We have been fighting the mini-boss, and that means that great challenges are yet to come, but like all good level designers, fate has sent us a soft target to train ourselves on -- we have a chance, a real chance, and if we support open and free systems, and the organizations that fight for them -- EFF, Bits of Freedom [?], Edrie [?], [?], Nets Politique [?], La Quadrature du Net, and all the others, who are thankfully, too numerous to name here -- we may yet win the battle, and secure the ammunition we'll need for the war.

Disregarding the pandering videogame terminology for a moment, this is a perfect example of the freedom-fighting perspective that appeals to techies and convinces them that they are soldiers in a "war". RMS has made a career out of this, and while his insistence on open technologies does contribute to progress in the long term, it's that step over the line into delusion that makes me cringe. There's no war. We're not soldiers. We're not fighting a "mini-boss" in a video game, and we're not "level designers." We're just nerds who like to tinker, and that is a niche demographic in this business. The free market has discovered that the best way to make a seamless experience is to close parts of it down so the user doesn't screw it up (and any of you who have done tech support already understand how painfully easy it is for non-techies to do just that).

Probably, posting this will get me modded down, but I just wanted to comment on the bitterness toward appliance computing that has sprung up in online tech communities since the popularization of mobile devices like the iPad. There's this self-absorbed attitude that I just can't wrap my head around, a petulant voice that screams "Don't tell me what to do!" like a child throwing a tantrum. It's so out of touch with where the industry has headed in the last 10 years that it risks marginalizing its believers, turning them into crotchety, narrow-minded, unpleasant people.

PC gaming went from desktops to consoles, and now everything else is moving from desktops to mobile devices. It's where the industry is now, because seamless experiences win out in the long term. It's what users want. Now, as for DRM and the other points that Doctorow brought up, he frets over the computing restrictions of his future hearing aid, and I just can't take that as a serious argument. The whole talk reeks of alarmism, as the very restrictions he rants about have all been circumvented already, and several major players have abandoned such restrictions entirely, such as the aforementioned iTunes Music Store, which dropped its DRM (something Apple doesn't get enough credit for, honestly--I can't imagine what Steve Jobs said to the labels to get them to play along).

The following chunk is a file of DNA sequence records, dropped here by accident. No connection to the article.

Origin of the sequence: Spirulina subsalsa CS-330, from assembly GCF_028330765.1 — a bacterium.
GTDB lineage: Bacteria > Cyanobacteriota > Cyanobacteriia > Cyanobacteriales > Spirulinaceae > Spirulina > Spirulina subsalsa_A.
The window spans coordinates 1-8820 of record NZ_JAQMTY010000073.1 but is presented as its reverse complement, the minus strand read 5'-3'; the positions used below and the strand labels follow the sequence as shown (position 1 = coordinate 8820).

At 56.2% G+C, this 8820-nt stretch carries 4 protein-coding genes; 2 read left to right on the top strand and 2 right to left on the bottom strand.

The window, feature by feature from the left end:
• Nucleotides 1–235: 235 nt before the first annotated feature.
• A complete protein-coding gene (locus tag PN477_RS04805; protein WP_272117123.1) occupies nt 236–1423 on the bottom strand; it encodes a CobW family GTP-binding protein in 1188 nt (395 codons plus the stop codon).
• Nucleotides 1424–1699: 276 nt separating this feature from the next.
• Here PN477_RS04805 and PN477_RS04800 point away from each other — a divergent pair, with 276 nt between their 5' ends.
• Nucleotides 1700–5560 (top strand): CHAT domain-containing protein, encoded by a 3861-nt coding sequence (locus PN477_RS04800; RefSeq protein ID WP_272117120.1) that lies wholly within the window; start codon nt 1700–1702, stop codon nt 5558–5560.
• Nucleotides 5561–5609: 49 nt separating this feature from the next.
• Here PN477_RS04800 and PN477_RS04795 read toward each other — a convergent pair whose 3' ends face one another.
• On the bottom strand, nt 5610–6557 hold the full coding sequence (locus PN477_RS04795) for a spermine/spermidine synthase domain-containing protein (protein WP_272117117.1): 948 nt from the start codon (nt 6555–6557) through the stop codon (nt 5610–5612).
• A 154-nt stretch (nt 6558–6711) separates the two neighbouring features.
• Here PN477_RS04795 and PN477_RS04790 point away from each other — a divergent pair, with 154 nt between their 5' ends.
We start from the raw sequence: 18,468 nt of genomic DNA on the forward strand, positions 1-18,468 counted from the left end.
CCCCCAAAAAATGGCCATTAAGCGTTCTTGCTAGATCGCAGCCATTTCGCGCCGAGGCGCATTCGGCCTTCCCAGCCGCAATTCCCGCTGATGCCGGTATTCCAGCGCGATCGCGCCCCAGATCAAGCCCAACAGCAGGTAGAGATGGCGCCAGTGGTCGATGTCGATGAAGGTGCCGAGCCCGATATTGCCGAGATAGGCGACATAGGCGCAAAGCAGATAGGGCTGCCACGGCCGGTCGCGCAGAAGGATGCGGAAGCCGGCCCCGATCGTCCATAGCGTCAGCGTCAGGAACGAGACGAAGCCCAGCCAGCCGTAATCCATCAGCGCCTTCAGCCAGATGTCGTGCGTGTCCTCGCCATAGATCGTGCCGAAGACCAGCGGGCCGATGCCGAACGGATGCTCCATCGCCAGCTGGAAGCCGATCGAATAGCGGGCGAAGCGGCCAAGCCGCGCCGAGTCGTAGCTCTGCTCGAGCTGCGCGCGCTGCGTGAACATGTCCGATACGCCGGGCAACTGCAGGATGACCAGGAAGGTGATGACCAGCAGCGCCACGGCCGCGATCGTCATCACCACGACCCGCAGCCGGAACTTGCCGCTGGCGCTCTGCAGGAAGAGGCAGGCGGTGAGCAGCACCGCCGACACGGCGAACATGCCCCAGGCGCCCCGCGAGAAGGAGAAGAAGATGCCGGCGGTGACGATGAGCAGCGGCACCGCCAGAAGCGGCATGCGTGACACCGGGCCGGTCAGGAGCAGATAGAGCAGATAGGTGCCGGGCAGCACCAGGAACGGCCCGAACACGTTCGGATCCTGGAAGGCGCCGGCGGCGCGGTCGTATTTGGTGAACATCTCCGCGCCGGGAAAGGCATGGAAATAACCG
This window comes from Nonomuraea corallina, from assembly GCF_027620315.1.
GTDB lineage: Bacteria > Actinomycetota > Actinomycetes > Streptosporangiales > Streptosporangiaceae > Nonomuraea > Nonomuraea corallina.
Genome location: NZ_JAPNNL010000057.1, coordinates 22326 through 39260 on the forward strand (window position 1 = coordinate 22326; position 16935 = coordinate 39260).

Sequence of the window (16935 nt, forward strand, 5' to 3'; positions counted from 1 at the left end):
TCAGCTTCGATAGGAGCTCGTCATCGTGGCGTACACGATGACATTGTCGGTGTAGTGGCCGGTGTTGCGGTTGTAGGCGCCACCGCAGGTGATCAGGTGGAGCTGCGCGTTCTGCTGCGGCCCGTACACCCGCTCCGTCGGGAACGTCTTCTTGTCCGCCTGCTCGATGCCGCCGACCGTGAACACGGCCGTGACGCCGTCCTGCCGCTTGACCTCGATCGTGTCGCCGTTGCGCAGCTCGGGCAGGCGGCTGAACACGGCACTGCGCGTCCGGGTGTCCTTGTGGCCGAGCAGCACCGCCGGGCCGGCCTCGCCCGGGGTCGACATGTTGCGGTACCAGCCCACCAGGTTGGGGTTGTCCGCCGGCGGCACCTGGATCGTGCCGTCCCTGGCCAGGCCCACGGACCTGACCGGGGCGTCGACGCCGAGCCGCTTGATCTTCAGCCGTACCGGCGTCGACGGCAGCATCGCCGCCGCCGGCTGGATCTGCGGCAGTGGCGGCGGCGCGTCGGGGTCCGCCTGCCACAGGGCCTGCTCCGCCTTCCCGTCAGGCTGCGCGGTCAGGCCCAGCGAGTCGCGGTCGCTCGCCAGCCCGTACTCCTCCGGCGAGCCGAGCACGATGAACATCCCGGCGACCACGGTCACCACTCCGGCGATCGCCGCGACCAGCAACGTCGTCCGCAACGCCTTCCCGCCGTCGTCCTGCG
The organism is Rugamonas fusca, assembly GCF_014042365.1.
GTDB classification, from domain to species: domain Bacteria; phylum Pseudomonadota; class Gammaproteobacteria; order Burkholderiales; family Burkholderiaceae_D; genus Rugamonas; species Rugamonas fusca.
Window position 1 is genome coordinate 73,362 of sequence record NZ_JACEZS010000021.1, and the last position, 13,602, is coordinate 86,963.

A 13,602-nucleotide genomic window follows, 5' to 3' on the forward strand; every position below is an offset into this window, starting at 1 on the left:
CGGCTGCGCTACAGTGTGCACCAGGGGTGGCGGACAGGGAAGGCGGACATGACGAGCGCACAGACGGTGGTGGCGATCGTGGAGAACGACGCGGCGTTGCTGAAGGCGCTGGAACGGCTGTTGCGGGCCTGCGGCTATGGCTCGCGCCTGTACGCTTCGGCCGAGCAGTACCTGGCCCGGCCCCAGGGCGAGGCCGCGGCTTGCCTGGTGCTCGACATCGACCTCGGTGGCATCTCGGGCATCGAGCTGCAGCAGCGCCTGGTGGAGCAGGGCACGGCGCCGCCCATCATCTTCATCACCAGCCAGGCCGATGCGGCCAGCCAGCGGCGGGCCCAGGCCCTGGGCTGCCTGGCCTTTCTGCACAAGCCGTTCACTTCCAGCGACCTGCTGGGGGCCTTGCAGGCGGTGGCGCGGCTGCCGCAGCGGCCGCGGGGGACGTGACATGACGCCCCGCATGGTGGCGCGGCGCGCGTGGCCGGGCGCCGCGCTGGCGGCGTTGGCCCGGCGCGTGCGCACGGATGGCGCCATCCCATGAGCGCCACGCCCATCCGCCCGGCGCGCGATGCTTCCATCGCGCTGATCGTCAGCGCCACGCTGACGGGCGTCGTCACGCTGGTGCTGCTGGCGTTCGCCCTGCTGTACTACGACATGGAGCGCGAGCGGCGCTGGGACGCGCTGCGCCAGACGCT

Comment Re:Go cry to your mother (Score 1) 262

Silent? Uhm, they sent an email explaining that THEY removed it and way.

AFTER they removed it, without any prior warning.

Are you seriously trying to use twitter as an example for your side of the argument? Seriously?

Uh, why wouldn't I? Twitter is the second most popular social network beneath Facebook and a major competitor to Google+. Do you have a legitimate response here or are you just going to repeat "seriously" a bunch of times, thinking that it's a valid argument?

Comment Re:Go cry to your mother (Score 1) 262

Google always makes a big deal about how it tries not to remove links and how it refuses to comply with requests from the Chinese government. Google+ has already given you the tools to filter reality to fit your moral values, through the use of the block feature. They don't need to silently go into your account and delete your middle finger. Which, by the way, Twitter allows in its avatars.

Nobody said it was a law or that it wasn't the right of a private business to make that decision. Nobody said it was legally wrong. People often resort to your counterargument ("They have the right!") when they can't respond to the moral criticism being made.

Your talk of puppeting the law is, frankly, bizarre and completely out of nowhere.